Radiological diagnostic of lumbar spondylolysis Witold Krupski, Piotr Majcher Ortop Traumatol Rehabil 2004; 6(6):809-818 ICID: 490545
Article type: Review article
IC™ Value: 4.67
Abstract provided by Publisher
Summary. Spondylolysis involves disruption of the bone structure at the vertebral arch at the isthmus. Various methods are utilized in diagnosing spondylolysis, such as plain radiography, computed tomography (CT), magnetic resonance (MR), and scintigraphy. Plain radiography with anteroposterior (A-P) and lateral views is a useful method in the initial diagnostics of low back pain. Although lateral views have great value in the assessment of the progression of slippage, dynamic views are useful for the determination of vertebral stability, while oblique views seem be less precise.
There is evidence that CT has the greatest value in the diagnosis of spondylolysis and lumbar spine evaluation generally. The use of multiplanar reconstruction (MPR) and three-dimensional (3D) reconstruction have increased the reliability and value of CT examination, when only axial sections are analyzed. CT examination with MPR and 3D reconstruction enables reliable, diagnosis of spondylolysis and attendant complications, such as nucleus pulposus herniation, spondylolisthesis, and narrowing of intervertebral foramina and the vertebral canal. MR imaging is useful is assessing soft tissues, and should be utilized primarily in neurological complications. Scintigraphy does not seems to have any practical importance in evaluating spondylolysis.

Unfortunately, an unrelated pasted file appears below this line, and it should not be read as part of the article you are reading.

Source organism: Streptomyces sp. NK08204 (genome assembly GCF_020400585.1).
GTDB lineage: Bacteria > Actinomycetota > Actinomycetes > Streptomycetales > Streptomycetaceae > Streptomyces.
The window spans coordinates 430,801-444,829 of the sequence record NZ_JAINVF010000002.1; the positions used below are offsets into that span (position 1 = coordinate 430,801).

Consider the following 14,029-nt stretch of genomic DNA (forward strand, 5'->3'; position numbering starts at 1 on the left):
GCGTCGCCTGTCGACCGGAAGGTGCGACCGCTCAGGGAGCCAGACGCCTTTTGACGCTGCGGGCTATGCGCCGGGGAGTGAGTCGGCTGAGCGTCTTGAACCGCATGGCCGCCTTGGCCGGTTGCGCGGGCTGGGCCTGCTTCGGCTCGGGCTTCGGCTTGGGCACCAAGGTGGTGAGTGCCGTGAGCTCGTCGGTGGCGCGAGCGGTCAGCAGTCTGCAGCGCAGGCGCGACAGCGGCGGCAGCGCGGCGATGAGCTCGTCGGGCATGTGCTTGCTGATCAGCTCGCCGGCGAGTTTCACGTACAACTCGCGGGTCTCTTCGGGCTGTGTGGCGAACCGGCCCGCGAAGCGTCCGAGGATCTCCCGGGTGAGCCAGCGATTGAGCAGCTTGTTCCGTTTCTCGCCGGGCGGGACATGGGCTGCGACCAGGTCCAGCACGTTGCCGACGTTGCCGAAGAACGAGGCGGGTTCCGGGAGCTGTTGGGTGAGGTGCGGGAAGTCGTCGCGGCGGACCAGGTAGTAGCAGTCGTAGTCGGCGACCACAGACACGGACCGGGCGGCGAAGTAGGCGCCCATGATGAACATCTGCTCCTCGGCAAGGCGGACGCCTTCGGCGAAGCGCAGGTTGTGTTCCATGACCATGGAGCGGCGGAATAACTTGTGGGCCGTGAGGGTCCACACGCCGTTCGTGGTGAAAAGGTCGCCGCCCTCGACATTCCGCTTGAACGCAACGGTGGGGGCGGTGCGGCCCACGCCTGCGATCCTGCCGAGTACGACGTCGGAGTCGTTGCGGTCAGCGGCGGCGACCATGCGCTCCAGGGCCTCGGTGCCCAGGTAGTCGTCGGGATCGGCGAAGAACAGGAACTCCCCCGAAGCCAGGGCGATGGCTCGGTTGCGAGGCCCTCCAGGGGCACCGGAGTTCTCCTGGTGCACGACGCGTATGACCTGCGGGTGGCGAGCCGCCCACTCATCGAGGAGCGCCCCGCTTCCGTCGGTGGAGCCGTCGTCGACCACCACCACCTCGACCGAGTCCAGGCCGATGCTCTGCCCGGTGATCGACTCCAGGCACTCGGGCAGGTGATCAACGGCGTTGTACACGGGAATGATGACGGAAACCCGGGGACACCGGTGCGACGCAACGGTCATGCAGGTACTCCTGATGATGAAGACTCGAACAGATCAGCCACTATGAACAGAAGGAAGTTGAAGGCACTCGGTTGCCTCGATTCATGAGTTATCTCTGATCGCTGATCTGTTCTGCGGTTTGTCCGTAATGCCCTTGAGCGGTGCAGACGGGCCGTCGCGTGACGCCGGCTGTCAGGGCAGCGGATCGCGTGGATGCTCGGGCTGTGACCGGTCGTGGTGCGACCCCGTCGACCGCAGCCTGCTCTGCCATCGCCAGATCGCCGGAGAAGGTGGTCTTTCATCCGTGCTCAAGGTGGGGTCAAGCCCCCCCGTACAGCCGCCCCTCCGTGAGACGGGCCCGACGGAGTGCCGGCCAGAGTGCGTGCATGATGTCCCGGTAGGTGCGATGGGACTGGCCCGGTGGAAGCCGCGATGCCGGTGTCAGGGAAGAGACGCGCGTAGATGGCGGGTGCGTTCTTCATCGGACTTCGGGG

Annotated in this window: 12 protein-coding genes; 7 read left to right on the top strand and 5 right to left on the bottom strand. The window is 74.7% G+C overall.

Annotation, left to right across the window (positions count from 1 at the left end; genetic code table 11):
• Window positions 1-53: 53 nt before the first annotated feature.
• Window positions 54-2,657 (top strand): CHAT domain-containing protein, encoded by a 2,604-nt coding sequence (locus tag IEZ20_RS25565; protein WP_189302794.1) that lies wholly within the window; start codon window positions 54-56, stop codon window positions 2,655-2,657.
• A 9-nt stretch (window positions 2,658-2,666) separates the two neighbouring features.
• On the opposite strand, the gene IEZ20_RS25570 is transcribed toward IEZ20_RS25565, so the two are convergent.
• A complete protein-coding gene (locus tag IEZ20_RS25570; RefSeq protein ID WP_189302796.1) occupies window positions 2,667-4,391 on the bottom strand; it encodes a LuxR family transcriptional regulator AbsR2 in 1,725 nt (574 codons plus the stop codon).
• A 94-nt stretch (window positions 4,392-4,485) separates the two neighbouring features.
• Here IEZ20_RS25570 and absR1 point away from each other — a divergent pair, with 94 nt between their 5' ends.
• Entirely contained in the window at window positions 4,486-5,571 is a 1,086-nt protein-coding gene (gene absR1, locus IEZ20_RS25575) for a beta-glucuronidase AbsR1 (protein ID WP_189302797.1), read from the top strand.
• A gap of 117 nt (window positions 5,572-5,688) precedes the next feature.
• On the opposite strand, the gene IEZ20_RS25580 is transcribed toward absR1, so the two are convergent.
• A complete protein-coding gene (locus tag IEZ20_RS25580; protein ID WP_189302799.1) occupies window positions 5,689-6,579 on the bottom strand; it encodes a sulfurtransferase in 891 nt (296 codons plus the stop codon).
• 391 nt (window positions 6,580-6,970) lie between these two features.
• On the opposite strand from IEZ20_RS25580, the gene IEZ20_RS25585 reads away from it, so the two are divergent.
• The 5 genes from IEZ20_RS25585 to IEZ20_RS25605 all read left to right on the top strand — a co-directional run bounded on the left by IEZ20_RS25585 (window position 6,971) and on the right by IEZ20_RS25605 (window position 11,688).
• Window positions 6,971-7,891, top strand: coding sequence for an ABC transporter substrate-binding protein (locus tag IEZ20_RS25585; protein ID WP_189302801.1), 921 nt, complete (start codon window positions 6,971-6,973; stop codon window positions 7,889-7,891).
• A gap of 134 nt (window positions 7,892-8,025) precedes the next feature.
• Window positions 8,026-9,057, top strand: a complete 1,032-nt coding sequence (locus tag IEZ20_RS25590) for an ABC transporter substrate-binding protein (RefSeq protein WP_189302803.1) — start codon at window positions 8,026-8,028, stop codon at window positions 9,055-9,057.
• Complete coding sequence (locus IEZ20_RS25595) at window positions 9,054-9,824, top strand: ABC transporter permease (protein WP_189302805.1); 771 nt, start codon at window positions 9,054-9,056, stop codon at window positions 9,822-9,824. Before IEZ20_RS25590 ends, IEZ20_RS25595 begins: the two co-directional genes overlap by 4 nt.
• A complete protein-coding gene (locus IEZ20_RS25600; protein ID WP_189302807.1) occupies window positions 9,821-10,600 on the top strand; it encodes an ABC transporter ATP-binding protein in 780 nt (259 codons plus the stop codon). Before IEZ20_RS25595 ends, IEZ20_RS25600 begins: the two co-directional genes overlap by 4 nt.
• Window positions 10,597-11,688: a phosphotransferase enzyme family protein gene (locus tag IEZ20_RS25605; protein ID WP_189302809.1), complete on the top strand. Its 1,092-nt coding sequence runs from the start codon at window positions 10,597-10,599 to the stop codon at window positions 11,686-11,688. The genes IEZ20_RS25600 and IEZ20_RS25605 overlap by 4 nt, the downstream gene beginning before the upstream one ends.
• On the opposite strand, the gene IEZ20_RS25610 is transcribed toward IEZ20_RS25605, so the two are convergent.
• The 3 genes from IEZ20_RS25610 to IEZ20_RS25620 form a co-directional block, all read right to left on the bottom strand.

ICID 490545 PMID 17618199 - click here to show this article in PubMed